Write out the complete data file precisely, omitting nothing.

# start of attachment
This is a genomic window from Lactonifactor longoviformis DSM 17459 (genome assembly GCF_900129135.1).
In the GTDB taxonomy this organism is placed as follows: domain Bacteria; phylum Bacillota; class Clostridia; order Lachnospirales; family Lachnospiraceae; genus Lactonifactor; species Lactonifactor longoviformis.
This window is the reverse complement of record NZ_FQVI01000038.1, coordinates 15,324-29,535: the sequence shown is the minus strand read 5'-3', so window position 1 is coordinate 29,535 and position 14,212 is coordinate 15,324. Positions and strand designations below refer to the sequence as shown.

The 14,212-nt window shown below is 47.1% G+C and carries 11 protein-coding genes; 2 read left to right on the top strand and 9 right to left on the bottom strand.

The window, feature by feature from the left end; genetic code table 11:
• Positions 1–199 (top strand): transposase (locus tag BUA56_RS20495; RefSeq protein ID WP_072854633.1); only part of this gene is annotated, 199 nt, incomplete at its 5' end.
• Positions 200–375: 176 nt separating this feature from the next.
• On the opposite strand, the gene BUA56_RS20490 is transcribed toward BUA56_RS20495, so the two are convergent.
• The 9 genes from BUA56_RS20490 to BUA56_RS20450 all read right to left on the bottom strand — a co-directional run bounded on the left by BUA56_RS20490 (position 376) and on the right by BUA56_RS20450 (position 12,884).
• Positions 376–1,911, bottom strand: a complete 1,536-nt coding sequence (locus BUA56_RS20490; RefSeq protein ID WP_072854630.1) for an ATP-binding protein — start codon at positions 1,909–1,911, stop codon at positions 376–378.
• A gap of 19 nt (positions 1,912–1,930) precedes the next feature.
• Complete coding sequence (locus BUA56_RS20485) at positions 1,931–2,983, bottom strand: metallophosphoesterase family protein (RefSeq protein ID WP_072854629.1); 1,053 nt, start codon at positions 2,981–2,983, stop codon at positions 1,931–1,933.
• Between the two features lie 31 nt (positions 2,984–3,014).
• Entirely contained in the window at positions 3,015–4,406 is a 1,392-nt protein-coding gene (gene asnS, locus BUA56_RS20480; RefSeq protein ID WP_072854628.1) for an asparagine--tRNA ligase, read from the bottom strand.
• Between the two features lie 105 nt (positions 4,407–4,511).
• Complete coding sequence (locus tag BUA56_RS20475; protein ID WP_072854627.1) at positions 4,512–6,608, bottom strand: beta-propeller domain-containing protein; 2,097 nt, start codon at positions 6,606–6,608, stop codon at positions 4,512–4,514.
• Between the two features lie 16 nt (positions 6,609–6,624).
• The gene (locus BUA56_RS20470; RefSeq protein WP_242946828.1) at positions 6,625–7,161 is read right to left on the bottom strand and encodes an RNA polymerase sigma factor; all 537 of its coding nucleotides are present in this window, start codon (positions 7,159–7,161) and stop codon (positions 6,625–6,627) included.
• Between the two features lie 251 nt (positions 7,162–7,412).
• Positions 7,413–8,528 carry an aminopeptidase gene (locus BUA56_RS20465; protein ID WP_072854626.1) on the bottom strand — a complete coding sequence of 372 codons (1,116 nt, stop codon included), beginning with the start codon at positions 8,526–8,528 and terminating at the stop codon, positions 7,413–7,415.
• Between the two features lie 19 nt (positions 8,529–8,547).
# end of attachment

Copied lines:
This is a genomic window from Lactonifactor longoviformis DSM 17459 (genome assembly GCF_900129135.1).
In the GTDB taxonomy this organism is placed as follows: domain Bacteria; phylum Bacillota; class Clostridia; order Lachnospirales; family Lachnospiraceae; genus Lactonifactor; species Lactonifactor longoviformis.
This window is the reverse complement of record NZ_FQVI01000038.1, coordinates 15,324-29,535: the sequence shown is the minus strand read 5'-3', so window position 1 is coordinate 29,535 and position 14,212 is coordinate 15,324. Positions and strand designations below refer to the sequence as shown.

The 14,212-nt window shown below is 47.1% G+C and carries 11 protein-coding genes; 2 read left to right on the top strand and 9 right to left on the bottom strand.

The window, feature by feature from the left end; genetic code table 11:
• Positions 1–199 (top strand): transposase (locus tag BUA56_RS20495; RefSeq protein ID WP_072854633.1); only part of this gene is annotated, 199 nt, incomplete at its 5' end.
• Positions 200–375: 176 nt separating this feature from the next.
• On the opposite strand, the gene BUA56_RS20490 is transcribed toward BUA56_RS20495, so the two are convergent.
• The 9 genes from BUA56_RS20490 to BUA56_RS20450 all read right to left on the bottom strand — a co-directional run bounded on the left by BUA56_RS20490 (position 376) and on the right by BUA56_RS20450 (position 12,884).
• Positions 376–1,911, bottom strand: a complete 1,536-nt coding sequence (locus BUA56_RS20490; RefSeq protein ID WP_072854630.1) for an ATP-binding protein — start codon at positions 1,909–1,911, stop codon at positions 376–378.
• A gap of 19 nt (positions 1,912–1,930) precedes the next feature.
• Complete coding sequence (locus BUA56_RS20485) at positions 1,931–2,983, bottom strand: metallophosphoesterase family protein (RefSeq protein ID WP_072854629.1); 1,053 nt, start codon at positions 2,981–2,983, stop codon at positions 1,931–1,933.
• Between the two features lie 31 nt (positions 2,984–3,014).
• Entirely contained in the window at positions 3,015–4,406 is a 1,392-nt protein-coding gene (gene asnS, locus BUA56_RS20480; RefSeq protein ID WP_072854628.1) for an asparagine--tRNA ligase, read from the bottom strand.
• Between the two features lie 105 nt (positions 4,407–4,511).
• Complete coding sequence (locus tag BUA56_RS20475; protein ID WP_072854627.1) at positions 4,512–6,608, bottom strand: beta-propeller domain-containing protein; 2,097 nt, start codon at positions 6,606–6,608, stop codon at positions 4,512–4,514.
• Between the two features lie 16 nt (positions 6,609–6,624).
• The gene (locus BUA56_RS20470; RefSeq protein WP_242946828.1) at positions 6,625–7,161 is read right to left on the bottom strand and encodes an RNA polymerase sigma factor; all 537 of its coding nucleotides are present in this window, start codon (positions 7,159–7,161) and stop codon (positions 6,625–6,627) included.
• Between the two features lie 251 nt (positions 7,162–7,412).
• Positions 7,413–8,528 carry an aminopeptidase gene (locus BUA56_RS20465; protein ID WP_072854626.1) on the bottom strand — a complete coding sequence of 372 codons (1,116 nt, stop codon included), beginning with the start codon at positions 8,526–8,528 and terminating at the stop codon, positions 7,413–7,415.
• Between the two features lie 19 nt (positions 8,529–8,547).